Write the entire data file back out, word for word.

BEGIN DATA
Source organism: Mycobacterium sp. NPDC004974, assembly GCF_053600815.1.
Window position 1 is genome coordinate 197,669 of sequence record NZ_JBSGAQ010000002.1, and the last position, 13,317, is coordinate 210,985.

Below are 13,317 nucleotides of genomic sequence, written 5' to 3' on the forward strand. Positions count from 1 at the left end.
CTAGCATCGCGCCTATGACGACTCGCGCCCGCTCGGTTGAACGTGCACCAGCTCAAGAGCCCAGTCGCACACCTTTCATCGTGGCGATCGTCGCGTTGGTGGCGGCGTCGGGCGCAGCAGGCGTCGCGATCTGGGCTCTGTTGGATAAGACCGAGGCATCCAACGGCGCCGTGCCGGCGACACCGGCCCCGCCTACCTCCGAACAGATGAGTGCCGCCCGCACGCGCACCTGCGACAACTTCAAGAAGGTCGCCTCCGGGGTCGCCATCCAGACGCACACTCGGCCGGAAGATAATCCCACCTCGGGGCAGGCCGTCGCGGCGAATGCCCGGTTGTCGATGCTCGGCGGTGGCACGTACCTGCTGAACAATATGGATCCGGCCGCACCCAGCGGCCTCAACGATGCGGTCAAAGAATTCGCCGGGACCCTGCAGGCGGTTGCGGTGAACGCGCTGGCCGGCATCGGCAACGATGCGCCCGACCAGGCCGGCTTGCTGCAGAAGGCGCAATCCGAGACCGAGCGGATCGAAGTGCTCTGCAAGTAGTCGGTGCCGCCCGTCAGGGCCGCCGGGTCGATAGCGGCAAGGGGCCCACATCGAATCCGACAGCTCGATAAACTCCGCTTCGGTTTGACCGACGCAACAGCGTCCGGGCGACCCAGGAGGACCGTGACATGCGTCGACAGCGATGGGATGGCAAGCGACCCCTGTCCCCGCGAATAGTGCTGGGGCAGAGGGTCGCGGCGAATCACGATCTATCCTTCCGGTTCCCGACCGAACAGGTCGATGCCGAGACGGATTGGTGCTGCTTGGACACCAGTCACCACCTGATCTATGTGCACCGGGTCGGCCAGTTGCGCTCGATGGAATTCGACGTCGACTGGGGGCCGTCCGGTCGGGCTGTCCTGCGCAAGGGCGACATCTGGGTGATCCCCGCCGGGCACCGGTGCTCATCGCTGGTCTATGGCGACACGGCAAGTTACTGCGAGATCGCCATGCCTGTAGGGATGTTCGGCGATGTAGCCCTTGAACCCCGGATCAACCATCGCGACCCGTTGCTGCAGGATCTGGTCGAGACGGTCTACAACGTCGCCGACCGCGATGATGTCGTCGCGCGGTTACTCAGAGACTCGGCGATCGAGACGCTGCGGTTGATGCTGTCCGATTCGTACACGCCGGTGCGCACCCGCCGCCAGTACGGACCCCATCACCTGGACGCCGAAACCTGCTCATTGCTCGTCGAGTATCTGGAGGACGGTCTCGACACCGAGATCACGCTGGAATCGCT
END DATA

Source organism: Mycobacterium sp. NPDC004974, assembly GCF_053600815.1.
Window position 1 is genome coordinate 197,669 of sequence record NZ_JBSGAQ010000002.1, and the last position, 13,317, is coordinate 210,985.

Below are 13,317 nucleotides of genomic sequence, written 5' to 3' on the forward strand. Positions count from 1 at the left end.
CTAGCATCGCGCCTATGACGACTCGCGCCCGCTCGGTTGAACGTGCACCAGCTCAAGAGCCCAGTCGCACACCTTTCATCGTGGCGATCGTCGCGTTGGTGGCGGCGTCGGGCGCAGCAGGCGTCGCGATCTGGGCTCTGTTGGATAAGACCGAGGCATCCAACGGCGCCGTGCCGGCGACACCGGCCCCGCCTACCTCCGAACAGATGAGTGCCGCCCGCACGCGCACCTGCGACAACTTCAAGAAGGTCGCCTCCGGGGTCGCCATCCAGACGCACACTCGGCCGGAAGATAATCCCACCTCGGGGCAGGCCGTCGCGGCGAATGCCCGGTTGTCGATGCTCGGCGGTGGCACGTACCTGCTGAACAATATGGATCCGGCCGCACCCAGCGGCCTCAACGATGCGGTCAAAGAATTCGCCGGGACCCTGCAGGCGGTTGCGGTGAACGCGCTGGCCGGCATCGGCAACGATGCGCCCGACCAGGCCGGCTTGCTGCAGAAGGCGCAATCCGAGACCGAGCGGATCGAAGTGCTCTGCAAGTAGTCGGTGCCGCCCGTCAGGGCCGCCGGGTCGATAGCGGCAAGGGGCCCACATCGAATCCGACAGCTCGATAAACTCCGCTTCGGTTTGACCGACGCAACAGCGTCCGGGCGACCCAGGAGGACCGTGACATGCGTCGACAGCGATGGGATGGCAAGCGACCCCTGTCCCCGCGAATAGTGCTGGGGCAGAGGGTCGCGGCGAATCACGATCTATCCTTCCGGTTCCCGACCGAACAGGTCGATGCCGAGACGGATTGGTGCTGCTTGGACACCAGTCACCACCTGATCTATGTGCACCGGGTCGGCCAGTTGCGCTCGATGGAATTCGACGTCGACTGGGGGCCGTCCGGTCGGGCTGTCCTGCGCAAGGGCGACATCTGGGTGATCCCCGCCGGGCACCGGTGCTCATCGCTGGTCTATGGCGACACGGCAAGTTACTGCGAGATCGCCATGCCTGTAGGGATGTTCGGCGATGTAGCCCTTGAACCCCGGATCAACCATCGCGACCCGTTGCTGCAGGATCTGGTCGAGACGGTCTACAACGTCGCCGACCGCGATGATGTCGTCGCGCGGTTACTCAGAGACTCGGCGATCGAGACGCTGCGGTTGATGCTGTCCGATTCGTACACGCCGGTGCGCACCCGCCGCCAGTACGGACCCCATCACCTGGACGCCGAAACCTGCTCATTGCTCGTCGAGTATCTGGAGGACGGTCTCGACACCGAGATCACGCTGGAATCGCT